The main function of a fuel supply system is to provide fuel to the combustion chamber at the optimum air-fuel ratio in accordance with the engine operating conditions and the atmospheric temperature. In the conventional carburetor system, the air-fuel ratio of the mixture that is supplied to the combustion chamber is created by the volume of the intake air and the fuel that is metered by the jet used in the respective carburetor. Despite the same volume of intake air, the fuel volume requirement varies by the engine operating conditions, such as acceleration, deceleration, or operating under a heavy load. Carburetors that meter the fuel through the use of jets have been provided with various auxiliary devices so that an optimum air-fuel ratio can be achieved to accommodate the constant changes in the operating conditions of the engine.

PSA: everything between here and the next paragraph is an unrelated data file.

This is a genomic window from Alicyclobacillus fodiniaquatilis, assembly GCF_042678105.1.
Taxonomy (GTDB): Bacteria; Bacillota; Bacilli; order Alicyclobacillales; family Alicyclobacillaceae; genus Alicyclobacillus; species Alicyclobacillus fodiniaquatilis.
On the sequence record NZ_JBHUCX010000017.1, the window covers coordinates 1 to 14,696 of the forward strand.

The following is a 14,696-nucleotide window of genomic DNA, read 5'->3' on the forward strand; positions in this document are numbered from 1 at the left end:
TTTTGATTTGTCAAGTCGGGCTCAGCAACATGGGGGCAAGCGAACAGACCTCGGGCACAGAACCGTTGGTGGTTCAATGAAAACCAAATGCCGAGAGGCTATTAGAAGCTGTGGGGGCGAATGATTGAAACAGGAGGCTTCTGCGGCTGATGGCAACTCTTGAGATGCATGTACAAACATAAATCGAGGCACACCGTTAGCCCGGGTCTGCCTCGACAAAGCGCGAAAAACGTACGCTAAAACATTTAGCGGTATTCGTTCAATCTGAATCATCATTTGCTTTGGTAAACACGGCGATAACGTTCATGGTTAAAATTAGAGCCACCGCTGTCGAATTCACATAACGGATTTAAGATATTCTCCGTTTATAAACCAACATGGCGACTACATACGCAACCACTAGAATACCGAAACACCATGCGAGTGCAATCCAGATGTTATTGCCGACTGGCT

This model has adopted an electronically controlled fuel injection (FI) system, in place of the conventional carburetor system. This system can achieve an optimum air-fuel ratio required by the engine at all times by using a microprocessor that regulates the fuel injection volume according to the engine operating conditions detected by various sensors.